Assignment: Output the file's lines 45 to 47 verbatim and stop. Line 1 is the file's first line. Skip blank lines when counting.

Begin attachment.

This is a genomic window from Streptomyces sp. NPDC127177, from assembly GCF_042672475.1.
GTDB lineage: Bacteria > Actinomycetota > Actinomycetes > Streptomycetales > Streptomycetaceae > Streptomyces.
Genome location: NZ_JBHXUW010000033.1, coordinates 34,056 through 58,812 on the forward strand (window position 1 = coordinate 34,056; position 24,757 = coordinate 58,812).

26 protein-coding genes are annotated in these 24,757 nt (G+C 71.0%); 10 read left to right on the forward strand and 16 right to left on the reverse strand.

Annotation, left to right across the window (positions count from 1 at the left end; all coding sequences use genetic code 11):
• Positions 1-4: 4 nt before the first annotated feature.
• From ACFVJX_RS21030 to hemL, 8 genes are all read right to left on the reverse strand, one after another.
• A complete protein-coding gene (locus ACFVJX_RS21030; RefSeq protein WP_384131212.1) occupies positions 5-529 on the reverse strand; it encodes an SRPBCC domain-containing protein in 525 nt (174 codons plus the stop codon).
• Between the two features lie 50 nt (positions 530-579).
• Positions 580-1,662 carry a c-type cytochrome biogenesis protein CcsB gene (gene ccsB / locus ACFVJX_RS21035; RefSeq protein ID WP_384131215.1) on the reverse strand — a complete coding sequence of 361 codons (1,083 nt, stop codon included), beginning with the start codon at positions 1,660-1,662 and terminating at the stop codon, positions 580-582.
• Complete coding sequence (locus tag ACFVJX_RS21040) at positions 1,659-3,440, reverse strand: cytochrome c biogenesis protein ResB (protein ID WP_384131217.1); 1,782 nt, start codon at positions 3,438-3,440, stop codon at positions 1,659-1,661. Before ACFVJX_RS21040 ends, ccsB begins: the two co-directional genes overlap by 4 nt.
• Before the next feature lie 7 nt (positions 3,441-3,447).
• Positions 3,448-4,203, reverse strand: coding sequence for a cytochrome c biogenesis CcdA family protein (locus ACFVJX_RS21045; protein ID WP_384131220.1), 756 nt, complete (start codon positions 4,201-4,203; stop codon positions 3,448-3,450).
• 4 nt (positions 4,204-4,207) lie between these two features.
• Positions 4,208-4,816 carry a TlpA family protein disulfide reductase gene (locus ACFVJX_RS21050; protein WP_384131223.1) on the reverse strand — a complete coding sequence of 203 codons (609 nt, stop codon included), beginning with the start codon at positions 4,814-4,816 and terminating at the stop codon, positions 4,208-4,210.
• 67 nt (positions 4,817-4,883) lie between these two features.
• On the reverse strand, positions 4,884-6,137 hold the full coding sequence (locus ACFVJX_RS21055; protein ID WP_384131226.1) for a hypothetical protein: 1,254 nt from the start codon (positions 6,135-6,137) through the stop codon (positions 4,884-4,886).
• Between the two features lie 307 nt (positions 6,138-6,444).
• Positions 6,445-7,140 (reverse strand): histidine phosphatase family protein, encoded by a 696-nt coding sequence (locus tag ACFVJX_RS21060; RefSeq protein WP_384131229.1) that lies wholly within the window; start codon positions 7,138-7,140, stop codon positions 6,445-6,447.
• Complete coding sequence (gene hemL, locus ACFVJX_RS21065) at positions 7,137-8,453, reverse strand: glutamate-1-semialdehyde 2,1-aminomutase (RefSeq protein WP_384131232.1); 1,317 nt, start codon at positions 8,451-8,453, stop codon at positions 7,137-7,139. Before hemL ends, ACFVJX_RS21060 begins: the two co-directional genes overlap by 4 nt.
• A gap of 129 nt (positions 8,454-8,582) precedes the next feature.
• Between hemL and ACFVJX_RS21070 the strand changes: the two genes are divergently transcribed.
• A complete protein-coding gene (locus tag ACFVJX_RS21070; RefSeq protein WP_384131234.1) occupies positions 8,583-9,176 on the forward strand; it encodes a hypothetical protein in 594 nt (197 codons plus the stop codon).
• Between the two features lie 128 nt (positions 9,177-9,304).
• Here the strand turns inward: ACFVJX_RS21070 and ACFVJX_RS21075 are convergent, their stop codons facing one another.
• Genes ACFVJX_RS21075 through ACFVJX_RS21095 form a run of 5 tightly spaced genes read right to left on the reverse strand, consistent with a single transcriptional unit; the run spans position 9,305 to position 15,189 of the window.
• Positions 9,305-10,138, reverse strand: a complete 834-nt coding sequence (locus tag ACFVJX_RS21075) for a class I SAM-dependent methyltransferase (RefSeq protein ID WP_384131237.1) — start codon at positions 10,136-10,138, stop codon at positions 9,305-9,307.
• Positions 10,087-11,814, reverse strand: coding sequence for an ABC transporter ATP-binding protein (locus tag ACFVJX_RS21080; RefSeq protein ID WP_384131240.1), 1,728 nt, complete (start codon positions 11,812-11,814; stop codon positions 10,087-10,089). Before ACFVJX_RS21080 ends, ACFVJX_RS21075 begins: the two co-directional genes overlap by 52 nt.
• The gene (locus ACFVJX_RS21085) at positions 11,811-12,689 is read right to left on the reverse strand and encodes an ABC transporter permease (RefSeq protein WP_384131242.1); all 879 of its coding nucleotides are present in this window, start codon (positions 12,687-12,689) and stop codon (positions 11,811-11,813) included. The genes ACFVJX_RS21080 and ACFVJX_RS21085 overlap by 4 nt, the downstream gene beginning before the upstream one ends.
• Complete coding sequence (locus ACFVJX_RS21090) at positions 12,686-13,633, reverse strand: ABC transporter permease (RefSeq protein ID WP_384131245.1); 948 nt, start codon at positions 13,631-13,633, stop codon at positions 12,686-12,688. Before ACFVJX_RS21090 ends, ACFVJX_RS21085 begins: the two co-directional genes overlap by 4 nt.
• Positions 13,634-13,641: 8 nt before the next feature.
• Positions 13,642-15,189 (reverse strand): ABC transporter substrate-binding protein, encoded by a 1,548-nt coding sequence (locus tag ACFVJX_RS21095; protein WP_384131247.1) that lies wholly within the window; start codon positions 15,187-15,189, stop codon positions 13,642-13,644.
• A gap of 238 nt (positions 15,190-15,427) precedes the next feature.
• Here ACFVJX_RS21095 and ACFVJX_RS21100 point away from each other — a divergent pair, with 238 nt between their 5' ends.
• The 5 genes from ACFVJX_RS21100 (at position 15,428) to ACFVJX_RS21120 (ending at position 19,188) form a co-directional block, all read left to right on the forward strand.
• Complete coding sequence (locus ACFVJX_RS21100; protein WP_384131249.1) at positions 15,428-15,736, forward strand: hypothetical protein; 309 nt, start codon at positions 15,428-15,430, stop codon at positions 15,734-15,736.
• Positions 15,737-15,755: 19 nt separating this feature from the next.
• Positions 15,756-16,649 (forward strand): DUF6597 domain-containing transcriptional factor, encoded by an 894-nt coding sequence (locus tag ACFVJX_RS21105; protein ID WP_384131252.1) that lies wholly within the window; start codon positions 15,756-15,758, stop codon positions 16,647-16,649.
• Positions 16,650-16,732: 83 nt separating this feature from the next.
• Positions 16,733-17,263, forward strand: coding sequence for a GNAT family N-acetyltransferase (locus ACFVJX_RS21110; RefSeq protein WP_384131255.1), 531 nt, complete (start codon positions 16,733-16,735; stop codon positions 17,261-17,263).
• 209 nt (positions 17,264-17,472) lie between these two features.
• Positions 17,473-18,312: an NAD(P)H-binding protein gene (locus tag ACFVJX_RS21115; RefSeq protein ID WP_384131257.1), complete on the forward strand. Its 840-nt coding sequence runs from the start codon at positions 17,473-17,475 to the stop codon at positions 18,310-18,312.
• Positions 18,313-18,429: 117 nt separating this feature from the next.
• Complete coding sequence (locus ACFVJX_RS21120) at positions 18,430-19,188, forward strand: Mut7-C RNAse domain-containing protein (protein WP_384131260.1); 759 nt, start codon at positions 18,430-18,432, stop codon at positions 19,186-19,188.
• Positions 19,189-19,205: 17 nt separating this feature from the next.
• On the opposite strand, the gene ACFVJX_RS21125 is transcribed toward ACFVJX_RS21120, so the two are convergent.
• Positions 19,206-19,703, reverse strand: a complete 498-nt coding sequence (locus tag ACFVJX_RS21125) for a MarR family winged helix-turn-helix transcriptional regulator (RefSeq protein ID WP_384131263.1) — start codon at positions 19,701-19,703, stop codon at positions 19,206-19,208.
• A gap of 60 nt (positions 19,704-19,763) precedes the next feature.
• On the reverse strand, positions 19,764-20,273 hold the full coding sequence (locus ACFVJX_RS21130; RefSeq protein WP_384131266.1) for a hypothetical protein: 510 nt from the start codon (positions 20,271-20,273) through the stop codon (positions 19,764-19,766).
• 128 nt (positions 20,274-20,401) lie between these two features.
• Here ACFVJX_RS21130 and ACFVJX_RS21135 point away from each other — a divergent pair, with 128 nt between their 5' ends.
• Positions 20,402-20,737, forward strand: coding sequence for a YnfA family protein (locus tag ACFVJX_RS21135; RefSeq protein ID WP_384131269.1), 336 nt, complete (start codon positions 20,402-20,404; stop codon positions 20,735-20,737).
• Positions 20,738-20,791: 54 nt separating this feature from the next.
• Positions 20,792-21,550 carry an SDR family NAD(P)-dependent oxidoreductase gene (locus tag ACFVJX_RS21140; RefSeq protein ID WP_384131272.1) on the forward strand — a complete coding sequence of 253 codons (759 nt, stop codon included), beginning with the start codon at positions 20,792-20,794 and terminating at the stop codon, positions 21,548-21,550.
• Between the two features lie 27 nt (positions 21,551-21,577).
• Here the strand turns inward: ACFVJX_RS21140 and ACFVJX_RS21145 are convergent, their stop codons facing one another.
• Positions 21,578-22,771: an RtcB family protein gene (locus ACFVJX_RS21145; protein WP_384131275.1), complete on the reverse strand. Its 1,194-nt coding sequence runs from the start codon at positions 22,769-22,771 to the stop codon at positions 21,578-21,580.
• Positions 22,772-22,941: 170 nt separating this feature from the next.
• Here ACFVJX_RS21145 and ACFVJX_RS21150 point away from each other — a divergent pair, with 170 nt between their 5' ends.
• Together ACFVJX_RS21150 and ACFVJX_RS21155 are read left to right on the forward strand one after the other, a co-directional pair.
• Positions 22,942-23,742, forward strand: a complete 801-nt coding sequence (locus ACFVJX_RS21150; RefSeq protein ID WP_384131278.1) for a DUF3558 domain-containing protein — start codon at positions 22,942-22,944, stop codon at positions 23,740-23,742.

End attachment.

• Positions 19,189-19,205: 17 nt separating this feature from the next.
• On the opposite strand, the gene ACFVJX_RS21125 is transcribed toward ACFVJX_RS21120, so the two are convergent.
• Positions 19,206-19,703, reverse strand: a complete 498-nt coding sequence (locus tag ACFVJX_RS21125) for a MarR family winged helix-turn-helix transcriptional regulator (RefSeq protein ID WP_384131263.1) — start codon at positions 19,701-19,703, stop codon at positions 19,206-19,208.